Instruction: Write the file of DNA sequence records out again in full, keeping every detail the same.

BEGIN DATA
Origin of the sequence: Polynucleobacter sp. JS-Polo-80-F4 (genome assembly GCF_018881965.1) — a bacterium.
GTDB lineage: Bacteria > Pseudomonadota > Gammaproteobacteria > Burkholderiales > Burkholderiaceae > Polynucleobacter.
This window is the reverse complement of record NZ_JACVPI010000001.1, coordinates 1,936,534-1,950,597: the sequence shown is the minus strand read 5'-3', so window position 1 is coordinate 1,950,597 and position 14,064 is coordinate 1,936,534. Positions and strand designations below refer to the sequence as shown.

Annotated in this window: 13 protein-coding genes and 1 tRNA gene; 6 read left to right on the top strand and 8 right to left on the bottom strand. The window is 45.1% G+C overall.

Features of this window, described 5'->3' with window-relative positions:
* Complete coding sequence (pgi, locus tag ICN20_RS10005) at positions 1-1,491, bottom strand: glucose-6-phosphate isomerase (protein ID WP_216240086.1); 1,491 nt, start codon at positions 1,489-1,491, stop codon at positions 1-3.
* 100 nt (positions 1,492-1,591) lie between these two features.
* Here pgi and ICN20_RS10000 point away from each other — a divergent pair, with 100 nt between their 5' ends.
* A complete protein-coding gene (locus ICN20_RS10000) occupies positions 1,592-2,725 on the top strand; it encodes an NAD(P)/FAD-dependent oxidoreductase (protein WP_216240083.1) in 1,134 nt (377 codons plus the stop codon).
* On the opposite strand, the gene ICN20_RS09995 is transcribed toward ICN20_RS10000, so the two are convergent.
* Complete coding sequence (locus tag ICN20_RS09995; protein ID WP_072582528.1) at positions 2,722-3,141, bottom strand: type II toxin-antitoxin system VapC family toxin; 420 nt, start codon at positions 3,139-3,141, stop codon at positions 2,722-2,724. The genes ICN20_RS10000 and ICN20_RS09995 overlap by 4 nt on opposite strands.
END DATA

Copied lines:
Origin of the sequence: Polynucleobacter sp. JS-Polo-80-F4 (genome assembly GCF_018881965.1) — a bacterium.
GTDB lineage: Bacteria > Pseudomonadota > Gammaproteobacteria > Burkholderiales > Burkholderiaceae > Polynucleobacter.
This window is the reverse complement of record NZ_JACVPI010000001.1, coordinates 1,936,534-1,950,597: the sequence shown is the minus strand read 5'-3', so window position 1 is coordinate 1,950,597 and position 14,064 is coordinate 1,936,534. Positions and strand designations below refer to the sequence as shown.

Annotated in this window: 13 protein-coding genes and 1 tRNA gene; 6 read left to right on the top strand and 8 right to left on the bottom strand. The window is 45.1% G+C overall.

Features of this window, described 5'->3' with window-relative positions:
* Complete coding sequence (pgi, locus tag ICN20_RS10005) at positions 1-1,491, bottom strand: glucose-6-phosphate isomerase (protein ID WP_216240086.1); 1,491 nt, start codon at positions 1,489-1,491, stop codon at positions 1-3.
* 100 nt (positions 1,492-1,591) lie between these two features.
* Here pgi and ICN20_RS10000 point away from each other — a divergent pair, with 100 nt between their 5' ends.
* A complete protein-coding gene (locus ICN20_RS10000) occupies positions 1,592-2,725 on the top strand; it encodes an NAD(P)/FAD-dependent oxidoreductase (protein WP_216240083.1) in 1,134 nt (377 codons plus the stop codon).
* On the opposite strand, the gene ICN20_RS09995 is transcribed toward ICN20_RS10000, so the two are convergent.
* Complete coding sequence (locus tag ICN20_RS09995; protein ID WP_072582528.1) at positions 2,722-3,141, bottom strand: type II toxin-antitoxin system VapC family toxin; 420 nt, start codon at positions 3,139-3,141, stop codon at positions 2,722-2,724. The genes ICN20_RS10000 and ICN20_RS09995 overlap by 4 nt on opposite strands.